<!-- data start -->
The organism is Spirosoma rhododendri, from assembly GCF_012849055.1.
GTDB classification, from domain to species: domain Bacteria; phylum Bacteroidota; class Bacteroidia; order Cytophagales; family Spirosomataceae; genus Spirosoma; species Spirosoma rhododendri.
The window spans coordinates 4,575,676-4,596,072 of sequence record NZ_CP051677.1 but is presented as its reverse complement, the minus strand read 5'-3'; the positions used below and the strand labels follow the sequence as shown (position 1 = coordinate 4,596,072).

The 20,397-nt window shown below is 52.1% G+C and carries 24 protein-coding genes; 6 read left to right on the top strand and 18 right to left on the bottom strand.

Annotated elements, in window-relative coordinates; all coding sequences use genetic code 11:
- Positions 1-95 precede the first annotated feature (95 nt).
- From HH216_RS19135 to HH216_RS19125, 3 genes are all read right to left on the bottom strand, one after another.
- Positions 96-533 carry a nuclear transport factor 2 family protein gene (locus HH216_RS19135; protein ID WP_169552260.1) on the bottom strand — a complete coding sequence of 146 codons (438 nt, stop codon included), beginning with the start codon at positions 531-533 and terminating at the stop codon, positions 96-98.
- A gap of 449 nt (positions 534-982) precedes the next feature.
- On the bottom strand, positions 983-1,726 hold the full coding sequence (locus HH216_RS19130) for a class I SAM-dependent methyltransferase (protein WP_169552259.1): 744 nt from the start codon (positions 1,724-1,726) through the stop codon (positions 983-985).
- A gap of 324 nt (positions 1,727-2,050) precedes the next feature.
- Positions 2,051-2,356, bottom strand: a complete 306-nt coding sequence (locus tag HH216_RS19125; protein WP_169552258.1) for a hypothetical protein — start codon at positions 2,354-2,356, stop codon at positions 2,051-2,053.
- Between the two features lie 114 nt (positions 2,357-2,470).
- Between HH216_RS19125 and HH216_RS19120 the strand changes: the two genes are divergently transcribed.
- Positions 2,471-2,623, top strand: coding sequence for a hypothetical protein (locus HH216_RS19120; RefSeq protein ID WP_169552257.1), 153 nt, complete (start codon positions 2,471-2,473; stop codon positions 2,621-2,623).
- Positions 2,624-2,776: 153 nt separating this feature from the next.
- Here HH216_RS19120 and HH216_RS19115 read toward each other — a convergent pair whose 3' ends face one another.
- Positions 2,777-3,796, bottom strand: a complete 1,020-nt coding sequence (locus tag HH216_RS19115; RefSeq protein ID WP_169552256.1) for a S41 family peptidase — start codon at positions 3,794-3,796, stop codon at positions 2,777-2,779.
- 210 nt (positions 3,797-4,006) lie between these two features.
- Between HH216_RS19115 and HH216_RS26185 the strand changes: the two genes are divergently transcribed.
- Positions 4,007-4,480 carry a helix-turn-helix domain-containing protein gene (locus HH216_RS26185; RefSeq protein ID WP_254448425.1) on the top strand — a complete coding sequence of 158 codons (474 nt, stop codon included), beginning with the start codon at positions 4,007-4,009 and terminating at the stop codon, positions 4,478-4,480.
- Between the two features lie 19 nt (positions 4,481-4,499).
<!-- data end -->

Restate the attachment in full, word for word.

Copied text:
The organism is Spirosoma rhododendri, from assembly GCF_012849055.1.
GTDB classification, from domain to species: domain Bacteria; phylum Bacteroidota; class Bacteroidia; order Cytophagales; family Spirosomataceae; genus Spirosoma; species Spirosoma rhododendri.
The window spans coordinates 4,575,676-4,596,072 of sequence record NZ_CP051677.1 but is presented as its reverse complement, the minus strand read 5'-3'; the positions used below and the strand labels follow the sequence as shown (position 1 = coordinate 4,596,072).

The 20,397-nt window shown below is 52.1% G+C and carries 24 protein-coding genes; 6 read left to right on the top strand and 18 right to left on the bottom strand.

Annotated elements, in window-relative coordinates; all coding sequences use genetic code 11:
- Positions 1-95 precede the first annotated feature (95 nt).
- From HH216_RS19135 to HH216_RS19125, 3 genes are all read right to left on the bottom strand, one after another.
- Positions 96-533 carry a nuclear transport factor 2 family protein gene (locus HH216_RS19135; protein ID WP_169552260.1) on the bottom strand — a complete coding sequence of 146 codons (438 nt, stop codon included), beginning with the start codon at positions 531-533 and terminating at the stop codon, positions 96-98.
- A gap of 449 nt (positions 534-982) precedes the next feature.
- On the bottom strand, positions 983-1,726 hold the full coding sequence (locus HH216_RS19130) for a class I SAM-dependent methyltransferase (protein WP_169552259.1): 744 nt from the start codon (positions 1,724-1,726) through the stop codon (positions 983-985).
- A gap of 324 nt (positions 1,727-2,050) precedes the next feature.
- Positions 2,051-2,356, bottom strand: a complete 306-nt coding sequence (locus tag HH216_RS19125; protein WP_169552258.1) for a hypothetical protein — start codon at positions 2,354-2,356, stop codon at positions 2,051-2,053.
- Between the two features lie 114 nt (positions 2,357-2,470).
- Between HH216_RS19125 and HH216_RS19120 the strand changes: the two genes are divergently transcribed.
- Positions 2,471-2,623, top strand: coding sequence for a hypothetical protein (locus HH216_RS19120; RefSeq protein ID WP_169552257.1), 153 nt, complete (start codon positions 2,471-2,473; stop codon positions 2,621-2,623).
- Positions 2,624-2,776: 153 nt separating this feature from the next.
- Here HH216_RS19120 and HH216_RS19115 read toward each other — a convergent pair whose 3' ends face one another.
- Positions 2,777-3,796, bottom strand: a complete 1,020-nt coding sequence (locus tag HH216_RS19115; RefSeq protein ID WP_169552256.1) for a S41 family peptidase — start codon at positions 3,794-3,796, stop codon at positions 2,777-2,779.
- 210 nt (positions 3,797-4,006) lie between these two features.
- Between HH216_RS19115 and HH216_RS26185 the strand changes: the two genes are divergently transcribed.
- Positions 4,007-4,480 carry a helix-turn-helix domain-containing protein gene (locus HH216_RS26185; RefSeq protein ID WP_254448425.1) on the top strand — a complete coding sequence of 158 codons (474 nt, stop codon included), beginning with the start codon at positions 4,007-4,009 and terminating at the stop codon, positions 4,478-4,480.
- Between the two features lie 19 nt (positions 4,481-4,499).